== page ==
- Be a helper: Talk to your children about how your community and the world is being impacted (in age-appropriate terms) and show them how you can be helpers. For example, if you’re working from home, continue to be paid and can afford it, continue to pay your after-school childcare provider. Or, drop off groceries for a neighbor in need. Be a family that helps other people weather the next few months. It’s important to spend the time to look beyond ourselves and know we all have the power to do something.
- Be empathetic and kind: This is a stressful time for everyone. You can contribute to the world simply by being empathetic and kind. For instance, if you’re frustrated with online learning, don’t take it out on the teachers. They had to shift to a new learning format in a short amount of time while taking care of their own families. Show your kids what partnership with them looks like. Your grocery delivery will come with the wrong items in it. Work with the customer rep with patience, knowing they’re likely working under a lot of pressure and fear of exposure. Contribute to the world by not putting more stress into it.
- Use tech for good: Think about how we can build our tech products in ways that help with the inequality gap or other problems the pandemic is exposing. This could be designing with increased accessibility, helping small businesses make financial transactions online with ease, or modeling useful COVID data for people to use. Invest in reliability, performance, and security for mission-critical enterprise services that essential service institutions are relying on. For people managers, lead with empathy. Remember, people’s experiences of SIP vary, and ultimately I believe we can run the business while also taking care of our people.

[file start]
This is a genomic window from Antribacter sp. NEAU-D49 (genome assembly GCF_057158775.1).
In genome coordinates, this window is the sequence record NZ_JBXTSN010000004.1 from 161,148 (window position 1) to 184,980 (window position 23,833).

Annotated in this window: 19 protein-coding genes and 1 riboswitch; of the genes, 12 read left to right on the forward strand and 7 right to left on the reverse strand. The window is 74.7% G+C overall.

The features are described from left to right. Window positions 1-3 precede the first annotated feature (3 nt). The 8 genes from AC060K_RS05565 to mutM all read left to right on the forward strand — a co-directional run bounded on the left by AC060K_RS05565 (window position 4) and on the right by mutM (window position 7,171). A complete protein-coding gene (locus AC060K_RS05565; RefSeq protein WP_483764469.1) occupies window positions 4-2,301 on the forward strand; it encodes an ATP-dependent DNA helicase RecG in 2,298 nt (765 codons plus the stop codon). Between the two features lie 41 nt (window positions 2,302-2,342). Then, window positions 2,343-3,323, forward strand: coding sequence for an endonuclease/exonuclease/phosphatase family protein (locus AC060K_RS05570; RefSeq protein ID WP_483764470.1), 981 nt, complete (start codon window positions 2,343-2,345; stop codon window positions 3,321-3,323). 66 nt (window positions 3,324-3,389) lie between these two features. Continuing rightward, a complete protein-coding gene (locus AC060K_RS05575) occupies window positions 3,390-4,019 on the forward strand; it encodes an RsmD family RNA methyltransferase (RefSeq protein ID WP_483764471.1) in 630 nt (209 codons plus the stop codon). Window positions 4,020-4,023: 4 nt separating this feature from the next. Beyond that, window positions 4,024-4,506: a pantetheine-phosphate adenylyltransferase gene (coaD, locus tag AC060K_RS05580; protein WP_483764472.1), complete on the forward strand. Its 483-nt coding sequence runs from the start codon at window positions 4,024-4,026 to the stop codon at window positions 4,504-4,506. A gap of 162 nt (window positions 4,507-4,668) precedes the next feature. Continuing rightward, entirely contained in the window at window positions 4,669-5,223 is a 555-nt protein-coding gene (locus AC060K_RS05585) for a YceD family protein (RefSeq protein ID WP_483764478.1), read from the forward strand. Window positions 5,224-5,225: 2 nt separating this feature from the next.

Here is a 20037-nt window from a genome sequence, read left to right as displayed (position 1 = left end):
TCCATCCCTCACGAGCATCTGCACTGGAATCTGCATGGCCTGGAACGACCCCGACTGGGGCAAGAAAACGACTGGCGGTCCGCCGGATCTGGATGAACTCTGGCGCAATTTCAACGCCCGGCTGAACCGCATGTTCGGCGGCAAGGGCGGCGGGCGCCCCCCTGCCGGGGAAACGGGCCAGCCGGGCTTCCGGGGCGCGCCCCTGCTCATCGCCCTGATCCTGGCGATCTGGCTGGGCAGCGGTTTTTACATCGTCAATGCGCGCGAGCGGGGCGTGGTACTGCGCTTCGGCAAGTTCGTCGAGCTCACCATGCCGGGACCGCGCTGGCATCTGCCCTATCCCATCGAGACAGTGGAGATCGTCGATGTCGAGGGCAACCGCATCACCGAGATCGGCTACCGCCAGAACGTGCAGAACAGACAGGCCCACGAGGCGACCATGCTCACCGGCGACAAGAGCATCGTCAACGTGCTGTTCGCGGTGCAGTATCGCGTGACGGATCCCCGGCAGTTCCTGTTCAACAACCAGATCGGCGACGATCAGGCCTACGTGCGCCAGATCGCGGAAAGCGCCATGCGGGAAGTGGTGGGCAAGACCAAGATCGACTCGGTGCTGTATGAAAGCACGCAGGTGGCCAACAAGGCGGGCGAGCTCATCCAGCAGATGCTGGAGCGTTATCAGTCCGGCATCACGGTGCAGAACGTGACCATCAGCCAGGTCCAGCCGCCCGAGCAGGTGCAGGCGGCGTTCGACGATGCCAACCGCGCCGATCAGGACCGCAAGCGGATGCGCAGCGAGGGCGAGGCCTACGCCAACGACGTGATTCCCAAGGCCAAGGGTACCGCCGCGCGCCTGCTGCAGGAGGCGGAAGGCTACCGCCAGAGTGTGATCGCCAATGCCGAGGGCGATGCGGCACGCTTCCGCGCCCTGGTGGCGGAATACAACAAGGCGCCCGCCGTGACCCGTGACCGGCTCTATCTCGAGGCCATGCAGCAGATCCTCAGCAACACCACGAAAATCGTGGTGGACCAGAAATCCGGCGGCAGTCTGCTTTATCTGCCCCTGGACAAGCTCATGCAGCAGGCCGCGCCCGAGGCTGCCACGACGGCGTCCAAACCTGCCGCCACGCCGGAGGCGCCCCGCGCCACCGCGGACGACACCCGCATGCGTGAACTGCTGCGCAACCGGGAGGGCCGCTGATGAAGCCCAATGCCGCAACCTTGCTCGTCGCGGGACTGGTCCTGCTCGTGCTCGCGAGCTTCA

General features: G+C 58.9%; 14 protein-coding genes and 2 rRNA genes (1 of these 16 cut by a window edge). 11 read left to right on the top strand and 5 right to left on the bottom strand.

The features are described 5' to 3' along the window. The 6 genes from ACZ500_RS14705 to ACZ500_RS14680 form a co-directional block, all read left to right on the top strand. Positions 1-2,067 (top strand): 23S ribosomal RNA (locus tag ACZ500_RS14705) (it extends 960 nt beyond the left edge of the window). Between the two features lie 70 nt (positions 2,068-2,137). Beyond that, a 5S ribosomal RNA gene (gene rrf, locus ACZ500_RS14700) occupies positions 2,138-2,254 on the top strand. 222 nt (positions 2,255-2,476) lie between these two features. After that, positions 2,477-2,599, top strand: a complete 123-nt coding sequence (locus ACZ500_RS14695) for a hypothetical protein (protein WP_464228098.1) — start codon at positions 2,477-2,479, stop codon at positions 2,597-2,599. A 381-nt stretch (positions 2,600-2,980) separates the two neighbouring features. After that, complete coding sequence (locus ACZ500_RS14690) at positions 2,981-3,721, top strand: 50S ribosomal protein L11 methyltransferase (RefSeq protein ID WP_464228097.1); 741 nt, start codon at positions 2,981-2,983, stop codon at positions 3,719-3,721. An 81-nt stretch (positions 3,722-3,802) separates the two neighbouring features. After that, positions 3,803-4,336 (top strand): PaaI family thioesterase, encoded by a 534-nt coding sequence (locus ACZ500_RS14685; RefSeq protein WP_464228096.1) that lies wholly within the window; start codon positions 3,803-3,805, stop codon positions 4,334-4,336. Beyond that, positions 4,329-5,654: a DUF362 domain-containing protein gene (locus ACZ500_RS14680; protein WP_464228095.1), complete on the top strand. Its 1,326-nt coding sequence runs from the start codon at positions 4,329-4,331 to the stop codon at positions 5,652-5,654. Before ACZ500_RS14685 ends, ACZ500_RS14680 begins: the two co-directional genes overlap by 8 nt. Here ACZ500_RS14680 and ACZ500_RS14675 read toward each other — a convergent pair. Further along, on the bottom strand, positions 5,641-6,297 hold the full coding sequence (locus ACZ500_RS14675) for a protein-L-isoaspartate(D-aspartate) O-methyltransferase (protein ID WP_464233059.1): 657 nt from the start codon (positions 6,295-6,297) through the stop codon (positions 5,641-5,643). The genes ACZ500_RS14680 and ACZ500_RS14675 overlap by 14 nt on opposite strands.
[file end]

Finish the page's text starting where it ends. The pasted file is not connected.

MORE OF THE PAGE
The pandemic is requiring that we all change the way we live and work, and with that change comes the opportunity to do things better. In the longer term, we need to remember the lessons we’ve learned during this time and stay engaged to make longer-term, systemic changes.
Alana: Yes, we have to really focus and continue this passion if we want to see real change. It's up to us to convert what we’re feeling to an enduring sense of togetherness that doesn’t expire when the current crisis does. We’ll need to sustain our energy as citizens long past this current crisis whether that’s voting in November to support our democracy or broader ways we can support our society’s critical needs whether they are food, housing, education, medical, or so on. I hope we rarely receive this kind of wake-up call, and that we take advantage when we do.
Director, Search Platforms @ Google
Senior Director, Engineering Business Strategy and Operations @ Box